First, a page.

Academics fight RAE 'lock-in'

July 6, 2007

Universities are enforcing contracts to the letter to stop staff taking up new jobs before the submission cut-off date, reports Melanie Newman

Academics are being prevented from leaving their universities to take up new jobs ahead of the research assessment exercise, The Times Higher has learned.

Sheffield, Southampton and Exeter universities are among institutions that are enforcing contractual terms to ensure that staff cannot leave their posts until after the end of October, the deadline for submissions to the RAE.

Universities are enforcing long notice periods, of up to several months, which prevent staff from improving their new employers' research ratings by transferring their research output before the deadline.

Sheffield's contract requires one full academic term's notice, which means that anyone giving notice after the first day of the summer term could be forced to stay until after the last day of the autumn term.

Robert Cook, professor of American history at Sheffield, handed in his notice in May. Writing in today's Times Higher , he said that he was told he would be sued for breach of contract if he attempted to leave before October 31.

"The head of human resources was explicit: this was all about the RAE," said Professor Cook, who said he was aware of at least three other academics at Sheffield under such a "lock-in".

A spokesperson for Sheffield said its contractual notice period had been agreed with the academic union and had been in place for several years. "The university continues to act reasonably and to exercise flexibility where this is in the mutual interests of our staff, both individually and collectively," the spokesperson added.

David Wheatley, president of Southampton University's University and College Union branch, said that several staff at Southampton were in a similar position. He accused the universities of using academics as "pawns in financial games" at a time when both the RAE and impending moves were already causing them stress.

"People are effectively being 'squeezed' between their own HR department and that of their intended destination," he said. "At one end they are being threatened with legal action over breach of contract if they do not serve their full notice period; at the same time, the destination HR department is telling them that they must begin before a certain date or the job will not be available."

A spokesperson for Southampton said: "The university endeavours, wherever possible, to agree to requests for 'short notice' from staff, as long as this does not disadvantage the university or its students. We are currently in negotiation with a very small number of staff who have asked to be released early from their contracts. We hope these negotiations will be resolved to everyone's satisfaction."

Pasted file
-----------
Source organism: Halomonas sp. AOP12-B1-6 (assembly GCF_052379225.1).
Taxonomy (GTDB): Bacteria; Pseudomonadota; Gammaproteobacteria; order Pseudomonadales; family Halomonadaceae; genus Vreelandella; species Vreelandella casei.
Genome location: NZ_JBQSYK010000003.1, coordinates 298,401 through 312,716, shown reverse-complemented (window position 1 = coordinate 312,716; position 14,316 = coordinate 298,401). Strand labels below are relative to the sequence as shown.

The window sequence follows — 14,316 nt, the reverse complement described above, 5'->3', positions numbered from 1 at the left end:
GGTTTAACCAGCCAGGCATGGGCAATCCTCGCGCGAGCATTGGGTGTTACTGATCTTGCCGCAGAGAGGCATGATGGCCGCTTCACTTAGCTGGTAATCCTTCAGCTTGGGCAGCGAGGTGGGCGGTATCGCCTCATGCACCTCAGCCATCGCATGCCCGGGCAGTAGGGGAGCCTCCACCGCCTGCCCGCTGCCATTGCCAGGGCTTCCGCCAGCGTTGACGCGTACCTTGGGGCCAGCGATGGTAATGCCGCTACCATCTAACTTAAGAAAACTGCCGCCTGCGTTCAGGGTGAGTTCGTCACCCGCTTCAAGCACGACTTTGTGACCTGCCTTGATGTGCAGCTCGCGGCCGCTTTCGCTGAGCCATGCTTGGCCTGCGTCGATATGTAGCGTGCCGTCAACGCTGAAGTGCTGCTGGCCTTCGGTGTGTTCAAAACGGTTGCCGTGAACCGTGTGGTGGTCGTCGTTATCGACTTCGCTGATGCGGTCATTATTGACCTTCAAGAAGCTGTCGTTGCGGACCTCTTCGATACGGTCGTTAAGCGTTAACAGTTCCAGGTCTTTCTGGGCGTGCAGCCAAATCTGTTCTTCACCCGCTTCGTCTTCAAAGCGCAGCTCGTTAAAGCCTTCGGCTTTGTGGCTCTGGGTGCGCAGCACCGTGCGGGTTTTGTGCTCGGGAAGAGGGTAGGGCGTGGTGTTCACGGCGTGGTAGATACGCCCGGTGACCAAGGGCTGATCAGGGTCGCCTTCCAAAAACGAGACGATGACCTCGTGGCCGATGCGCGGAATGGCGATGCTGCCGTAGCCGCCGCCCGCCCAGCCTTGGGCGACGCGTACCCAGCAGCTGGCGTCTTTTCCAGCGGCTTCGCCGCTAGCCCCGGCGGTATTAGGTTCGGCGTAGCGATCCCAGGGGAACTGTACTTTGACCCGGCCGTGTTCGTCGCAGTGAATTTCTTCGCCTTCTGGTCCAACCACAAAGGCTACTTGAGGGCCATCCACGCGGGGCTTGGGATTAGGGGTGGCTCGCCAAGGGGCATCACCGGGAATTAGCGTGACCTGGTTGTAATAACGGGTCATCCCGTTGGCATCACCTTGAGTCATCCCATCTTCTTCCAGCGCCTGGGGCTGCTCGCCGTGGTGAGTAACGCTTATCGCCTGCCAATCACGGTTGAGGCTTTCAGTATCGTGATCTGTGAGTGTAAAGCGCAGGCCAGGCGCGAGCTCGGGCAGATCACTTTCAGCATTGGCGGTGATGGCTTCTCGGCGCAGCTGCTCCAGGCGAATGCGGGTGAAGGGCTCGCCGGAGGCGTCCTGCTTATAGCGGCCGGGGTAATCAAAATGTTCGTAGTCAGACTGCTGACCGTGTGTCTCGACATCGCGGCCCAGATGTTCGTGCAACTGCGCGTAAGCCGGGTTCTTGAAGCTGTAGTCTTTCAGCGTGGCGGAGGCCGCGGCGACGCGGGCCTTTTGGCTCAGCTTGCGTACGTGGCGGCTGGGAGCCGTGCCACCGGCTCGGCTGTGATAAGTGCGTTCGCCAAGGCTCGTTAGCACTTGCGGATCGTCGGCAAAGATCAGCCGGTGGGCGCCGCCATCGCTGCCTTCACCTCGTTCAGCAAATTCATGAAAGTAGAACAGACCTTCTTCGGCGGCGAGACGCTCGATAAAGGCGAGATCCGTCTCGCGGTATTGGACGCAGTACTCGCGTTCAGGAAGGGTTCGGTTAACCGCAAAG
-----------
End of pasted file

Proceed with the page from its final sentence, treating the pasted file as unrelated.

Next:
At Exeter University, UCU president Bernard Pearson said: "I am aware that the university is holding three professors to the notice period given in the university's statutes, which prevents them leaving before October."

A UCU source at Birmingham University said the HR department had confirmed that it was not prepared to be flexible over leaving dates at present because of the RAE.

John McMullen, professor of labour law at Leeds University and partner at Watson Burton LLP, said the clauses were valid and enforceable. "Notice clauses work both ways: if a university wants to get rid of an academic it has to give the same period of notice. Were the university to give less notice, the first person to complain would be the academic."

A spokesman for the Higher Education Funding Council for England said: "Issues concerning the contractual relationship between individuals and their employers are matters of employment law, and as such Hefce does not have any formal role to play.

"However, we would hope that both higher education institutions and academic staff within them, as responsible employers and employees, would respect and abide by the terms and conditions of employment."


John McMullen, professor of labour law at Leeds University and partner at Watson Burton LLP, explains the law

Where staff break the notice period, the university has a number of legal options, said Professor McMullen.

"The university could seek an injunction to stop you breaking your contract. In the commercial arena, injunctions are usually granted only to restrain an employee from working for a competitor, where there is a risk of damage to the original employer's business," he said. Injunctions are discretionary, and courts are often unwilling to force people to work together.

A university could also seek damages for breach of contract, but this is fraught with difficulty. While damages are not discretionary, the university would have to prove it had suffered loss as a result of the academic's departure.

"It would be very difficult for universities to precisely quantify the loss resulting from an academic's omission from the RAE," Professor McMullen said. "You won't even know the outcome of the RAE for several years.

"The only likely successful claim for damages would be for the cost of the replacement, and that would have to be offset against the savings on the academic's salary. A damages claim is a non-starter."

An alternative would be for the university to refuse to accept an academic's departure and keep the contract alive by continuing to pay him or her until after October 31.

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